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Critter Litter Compost

Your Kids' Critter Litter Makes Super Compost

If your children have pet mice, gerbils, hamsters, guinea pigs, rabbits or birds their dirty litter makes an excellent addition to your compost pile.  Your plants will enjoy the nutritional boost of the animal's manure and you will be doing your part to cut down on the trash being hauled to the landfill.  Of course if your children have larger pets such as horses, cows, ponies, goats, chickens, emus, ostriches, llamas and so on... you should already know of the value of those animals' poo too.

Additionally waste products from your home and kitchen such as fruit and vegetable peelings, egg shells, nut shells, hair, paper towels and coffee grounds should also be added to the good old earth-friendly compost pile.

Unfortunately dog and cat manure, meat, animal fats, bones or dairy products should not be added to your compost pile as they have the tendency to attract undesirable critters to your yard.

How do you compost?  It is easy, here is how:

  1. Choose a spot for your compost pile or bin (your community's solid waste authority may be able to to provide you with a low cost plastic compost bin or you should be able to pick one up at your local garden center).  The spot you choose should be out of the way, but receive sun-light most of the day.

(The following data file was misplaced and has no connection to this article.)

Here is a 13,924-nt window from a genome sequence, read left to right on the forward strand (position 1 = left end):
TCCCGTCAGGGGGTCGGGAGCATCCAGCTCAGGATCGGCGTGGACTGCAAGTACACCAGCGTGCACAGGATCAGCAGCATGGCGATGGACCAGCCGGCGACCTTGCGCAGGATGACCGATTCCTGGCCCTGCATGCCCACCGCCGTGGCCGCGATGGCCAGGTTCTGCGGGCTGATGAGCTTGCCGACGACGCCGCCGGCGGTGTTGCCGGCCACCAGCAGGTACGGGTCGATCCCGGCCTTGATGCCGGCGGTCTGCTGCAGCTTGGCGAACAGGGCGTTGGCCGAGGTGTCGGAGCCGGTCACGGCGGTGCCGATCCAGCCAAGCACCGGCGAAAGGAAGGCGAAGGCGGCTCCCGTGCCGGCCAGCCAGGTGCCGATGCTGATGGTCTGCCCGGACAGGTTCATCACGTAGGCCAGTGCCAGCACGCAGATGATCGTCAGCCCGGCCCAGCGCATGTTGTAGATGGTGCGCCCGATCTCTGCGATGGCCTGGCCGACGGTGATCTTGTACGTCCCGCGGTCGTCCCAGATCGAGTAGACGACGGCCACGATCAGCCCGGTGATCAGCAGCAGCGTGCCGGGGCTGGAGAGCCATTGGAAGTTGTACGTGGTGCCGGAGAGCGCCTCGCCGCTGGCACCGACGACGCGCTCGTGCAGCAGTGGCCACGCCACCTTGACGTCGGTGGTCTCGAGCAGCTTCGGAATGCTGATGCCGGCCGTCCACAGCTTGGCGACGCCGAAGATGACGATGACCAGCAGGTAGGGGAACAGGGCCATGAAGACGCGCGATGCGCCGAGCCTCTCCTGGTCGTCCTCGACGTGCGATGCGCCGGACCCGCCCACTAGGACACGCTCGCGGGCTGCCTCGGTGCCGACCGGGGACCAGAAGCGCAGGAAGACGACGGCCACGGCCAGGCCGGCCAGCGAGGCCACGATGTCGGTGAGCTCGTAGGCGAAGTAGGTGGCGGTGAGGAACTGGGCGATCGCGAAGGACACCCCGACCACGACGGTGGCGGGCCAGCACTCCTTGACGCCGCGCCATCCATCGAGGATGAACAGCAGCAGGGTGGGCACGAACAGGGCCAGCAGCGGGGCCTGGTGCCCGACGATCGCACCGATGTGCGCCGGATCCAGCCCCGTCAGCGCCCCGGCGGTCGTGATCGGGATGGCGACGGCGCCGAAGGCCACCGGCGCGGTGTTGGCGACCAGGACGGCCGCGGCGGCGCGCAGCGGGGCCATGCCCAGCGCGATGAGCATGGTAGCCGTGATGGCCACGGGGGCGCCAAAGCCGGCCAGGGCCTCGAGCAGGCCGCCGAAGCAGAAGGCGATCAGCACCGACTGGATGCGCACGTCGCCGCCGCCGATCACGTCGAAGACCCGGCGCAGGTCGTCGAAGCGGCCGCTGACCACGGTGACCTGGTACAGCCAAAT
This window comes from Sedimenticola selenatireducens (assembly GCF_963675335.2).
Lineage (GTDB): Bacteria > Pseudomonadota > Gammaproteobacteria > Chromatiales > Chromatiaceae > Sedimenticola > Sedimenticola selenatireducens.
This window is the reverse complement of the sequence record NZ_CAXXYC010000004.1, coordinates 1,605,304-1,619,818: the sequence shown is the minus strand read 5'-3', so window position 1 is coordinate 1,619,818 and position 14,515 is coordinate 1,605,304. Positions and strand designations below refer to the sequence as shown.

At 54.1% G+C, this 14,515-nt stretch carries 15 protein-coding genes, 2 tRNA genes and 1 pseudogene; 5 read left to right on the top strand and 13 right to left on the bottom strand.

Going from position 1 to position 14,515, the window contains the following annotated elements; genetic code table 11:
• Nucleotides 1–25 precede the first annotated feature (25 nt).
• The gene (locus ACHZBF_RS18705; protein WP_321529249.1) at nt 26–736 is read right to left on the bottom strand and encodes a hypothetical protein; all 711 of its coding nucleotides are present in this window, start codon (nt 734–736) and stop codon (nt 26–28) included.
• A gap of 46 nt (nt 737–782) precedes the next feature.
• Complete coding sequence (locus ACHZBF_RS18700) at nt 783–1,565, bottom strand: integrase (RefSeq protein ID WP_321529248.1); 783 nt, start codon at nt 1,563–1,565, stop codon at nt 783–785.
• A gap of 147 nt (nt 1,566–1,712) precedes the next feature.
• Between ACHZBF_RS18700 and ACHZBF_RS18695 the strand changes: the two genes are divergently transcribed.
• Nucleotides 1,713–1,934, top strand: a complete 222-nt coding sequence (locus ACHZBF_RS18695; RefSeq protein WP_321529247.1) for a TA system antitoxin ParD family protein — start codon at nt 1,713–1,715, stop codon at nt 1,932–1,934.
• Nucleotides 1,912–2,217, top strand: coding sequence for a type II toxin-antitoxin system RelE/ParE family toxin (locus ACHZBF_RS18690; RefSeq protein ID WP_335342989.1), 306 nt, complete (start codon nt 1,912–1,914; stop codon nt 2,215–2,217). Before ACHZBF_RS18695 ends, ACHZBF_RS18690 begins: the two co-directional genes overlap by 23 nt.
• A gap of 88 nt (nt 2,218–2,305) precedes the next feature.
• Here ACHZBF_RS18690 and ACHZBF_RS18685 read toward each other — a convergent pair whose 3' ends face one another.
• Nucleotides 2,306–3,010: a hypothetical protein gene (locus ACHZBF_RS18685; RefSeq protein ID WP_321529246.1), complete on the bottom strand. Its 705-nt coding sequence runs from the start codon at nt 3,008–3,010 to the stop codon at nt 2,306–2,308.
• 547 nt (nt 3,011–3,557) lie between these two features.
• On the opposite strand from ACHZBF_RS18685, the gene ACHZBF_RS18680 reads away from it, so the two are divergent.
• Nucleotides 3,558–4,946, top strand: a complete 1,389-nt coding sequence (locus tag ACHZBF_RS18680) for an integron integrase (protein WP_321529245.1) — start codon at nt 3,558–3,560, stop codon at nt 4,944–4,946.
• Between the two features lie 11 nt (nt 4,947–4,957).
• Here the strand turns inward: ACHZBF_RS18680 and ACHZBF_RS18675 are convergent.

2. Add four parts of grass clippings, weeds or food scraps to your pile or bin then add 2 parts dried leaves, critter litter, wood shavings, dried pine needles, tree trimmings or straw.  To enhance the composting process add a dose of septic tank accelerator to your pile or bin and mix well.

  3. Once a month you should mix your pile with a shovel or pitchfork to help the materials you have put in it to break down.

  4. If your compost smells bad it means that you may have to mix it more often.

  5. Your compost pile should be warm to the touch.  If it is not then you should add some water or more green materials such as food scraps, grass clippings or weeds and mix well.

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Last updated 06/03/08